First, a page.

Studying abroad can be one of the most exciting and transformative experiences of your college career. It is an opportunity to develop independence, build cross-cultural competencies, grow as a person, and enhance your academic program. Entering a new culture can be challenging for everyone. You may ask yourself: is this the right country for me? What are their cultural norms? How will my identity be perceived there? What can I do to prepare for this experience? What will my daily life be like? Below are resources to help you answer these questions.

Accessibility Considerations

Penn State Education Abroad works closely with campus resources and our partner institutions around the world to ensure that students of all abilities reach their goal of studying abroad. While we cannot guarantee the accessibility of all program sites and locations, specific accommodations may be arranged on an individual basis. If you have accommodation needs or further questions please consult with the Student Disability Resources office and your Education Abroad Adviser. Additional resources are available through the Penn State Global Website. Disability information will not be used during the admissions process, but rather is meant to provide students with resources to help in planning a successful experience abroad.

Gender and LGBTQA Considerations 

There are dramatic and subtle differences in how gender, identity, sexual expression, and sexual health are perceived in different countries. Before going abroad, it is important that you research the specific country or countries you will be visiting and have a full understanding of their cultural norms. Below are some resources to help you with that research and provide guidance for your life abroad.

Race, Ethnicity, and Faith Considerations 

When choosing a study abroad location and preparing for your travels, you will want to be mindful of how your experience will be different than what you are used to in the United States. Your racial, ethnic, and spiritual identities may be interacted with and labeled by others differently than what you expect. Here are resources to help you prepare for these differences.

Non-U.S. Citizens

It is possible for non-U.S. Citizens to study abroad through Penn State. To do so successfully, you must plan early because this process may involve obtaining visas and other governmental procedures. Check with your DISSA Adviser prior to committing to a study abroad program and speak with your Education Abroad Adviser for specific information on the host country. If you plan on traveling to other countries during your study abroad experience, you will need to research and make plans to adhere to immigration policies for all of the countries that you plan to travel to and through. You are responsible for applying for visas for all applicable countries on your own. Advisers in the Education Abroad office cannot apply for your visa for you. Additional information may be available through your country's embassy and the consulate for your study abroad country.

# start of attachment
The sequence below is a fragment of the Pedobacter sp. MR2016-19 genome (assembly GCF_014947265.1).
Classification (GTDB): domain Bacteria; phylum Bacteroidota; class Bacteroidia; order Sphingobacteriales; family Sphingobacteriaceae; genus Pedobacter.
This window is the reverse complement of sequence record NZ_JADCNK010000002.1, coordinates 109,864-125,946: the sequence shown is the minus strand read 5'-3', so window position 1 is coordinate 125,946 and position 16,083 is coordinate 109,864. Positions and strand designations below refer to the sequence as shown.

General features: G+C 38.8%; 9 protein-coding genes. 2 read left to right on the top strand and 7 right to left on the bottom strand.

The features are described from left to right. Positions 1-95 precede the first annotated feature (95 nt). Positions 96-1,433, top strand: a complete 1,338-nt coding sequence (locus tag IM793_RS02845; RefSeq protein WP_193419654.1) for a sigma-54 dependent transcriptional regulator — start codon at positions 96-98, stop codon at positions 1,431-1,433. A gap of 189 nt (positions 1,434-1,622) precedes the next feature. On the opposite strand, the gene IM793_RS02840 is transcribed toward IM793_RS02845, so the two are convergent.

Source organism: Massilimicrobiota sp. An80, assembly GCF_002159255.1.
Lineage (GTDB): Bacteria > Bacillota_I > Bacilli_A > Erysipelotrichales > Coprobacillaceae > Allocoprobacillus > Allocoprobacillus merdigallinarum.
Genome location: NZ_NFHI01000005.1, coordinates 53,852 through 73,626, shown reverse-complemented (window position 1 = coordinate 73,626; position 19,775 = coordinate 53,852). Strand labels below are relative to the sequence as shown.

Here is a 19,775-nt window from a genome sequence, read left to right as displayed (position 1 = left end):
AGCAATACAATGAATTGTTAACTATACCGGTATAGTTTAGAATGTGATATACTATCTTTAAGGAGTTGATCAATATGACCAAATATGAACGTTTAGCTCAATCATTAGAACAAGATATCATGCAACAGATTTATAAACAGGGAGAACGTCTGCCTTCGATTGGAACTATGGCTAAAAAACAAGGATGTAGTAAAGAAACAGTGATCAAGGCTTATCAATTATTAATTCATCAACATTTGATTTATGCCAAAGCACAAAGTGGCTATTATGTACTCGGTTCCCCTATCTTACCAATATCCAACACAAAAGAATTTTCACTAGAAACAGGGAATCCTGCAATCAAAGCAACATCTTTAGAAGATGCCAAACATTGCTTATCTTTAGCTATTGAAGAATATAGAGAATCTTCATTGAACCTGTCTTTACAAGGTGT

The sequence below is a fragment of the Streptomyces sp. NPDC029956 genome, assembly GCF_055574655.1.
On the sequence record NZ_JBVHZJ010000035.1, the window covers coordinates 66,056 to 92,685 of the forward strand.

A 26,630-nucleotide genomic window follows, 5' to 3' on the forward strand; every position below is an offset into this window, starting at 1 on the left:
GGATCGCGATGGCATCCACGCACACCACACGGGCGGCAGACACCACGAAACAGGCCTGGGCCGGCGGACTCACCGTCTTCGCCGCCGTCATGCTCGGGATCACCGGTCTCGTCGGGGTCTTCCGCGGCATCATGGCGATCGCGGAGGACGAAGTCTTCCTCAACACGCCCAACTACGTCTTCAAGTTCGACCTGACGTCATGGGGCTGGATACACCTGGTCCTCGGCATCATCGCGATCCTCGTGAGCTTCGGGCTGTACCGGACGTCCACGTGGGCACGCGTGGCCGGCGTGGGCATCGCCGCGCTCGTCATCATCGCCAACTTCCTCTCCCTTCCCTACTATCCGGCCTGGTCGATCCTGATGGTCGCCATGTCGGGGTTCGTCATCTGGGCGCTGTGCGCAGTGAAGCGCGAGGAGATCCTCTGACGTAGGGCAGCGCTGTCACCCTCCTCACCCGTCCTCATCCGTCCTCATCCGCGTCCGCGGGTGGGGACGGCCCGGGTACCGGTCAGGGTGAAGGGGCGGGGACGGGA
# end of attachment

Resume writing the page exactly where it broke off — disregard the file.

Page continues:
Next Steps

Steps to Study Abroad

The planning stages outlined on the Penn State Global website will help you have the best study abroad experience possible. We recommend that you begin this process at least one year prior to the semester you plan on studying abroad. Visit the Steps to Study Abroad section of the Penn State Global website for more details.

How to Apply

Click the “Apply Now” button on this page to get started!

Application procedures can vary by program. Students should consult the application instructions available within each application. For more information, see the Application Process section of the Penn State Global website.


You must apply to this program by the Penn State deadline. For a list of deadlines visit the Application Process page of the Penn State Global website.

Contact Education Abroad

If you have general questions about Education Abroad opportunities at Penn State, please email

Peer Advisers

Education Abroad Peer Advisers are Penn State study abroad returnees who advise students on education abroad opportunities at Penn State. Each Peer Adviser can explain program options, give an overview of the study abroad process, as well as provide information about their experience abroad. Peer Advisers have walk-in hours in Boucke Building during the fall and spring semester when classes are in session. For more information, visit the Education Abroad Peer Adviser website.

Education Abroad Advisers

Education Abroad Advisers can provide information about courses, support services, application processes, housing details, program costs, cultural expectations, pre-departure requirements, and much more. For more information about how to meet with an Education Abroad Adviser, please visit the Penn State Global website.

Social Media

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For information about upcoming events, scholarship opportunities, deadlines, and much more visit the Global Programs Events Calendar and follow us on social media!

Dates / Deadlines:
Dates / Deadlines:
Term Year App Deadline Decision Date Start Date End Date
Summer 2023 02/01/2023
02/11/2023 05/22/2023 07/02/2023
NOTE: Start date marks arrival in host country. End date marks departure from program housing.
Summer 2024 01/24/2024 02/07/2024 TBA TBA

Indicates that deadline has passed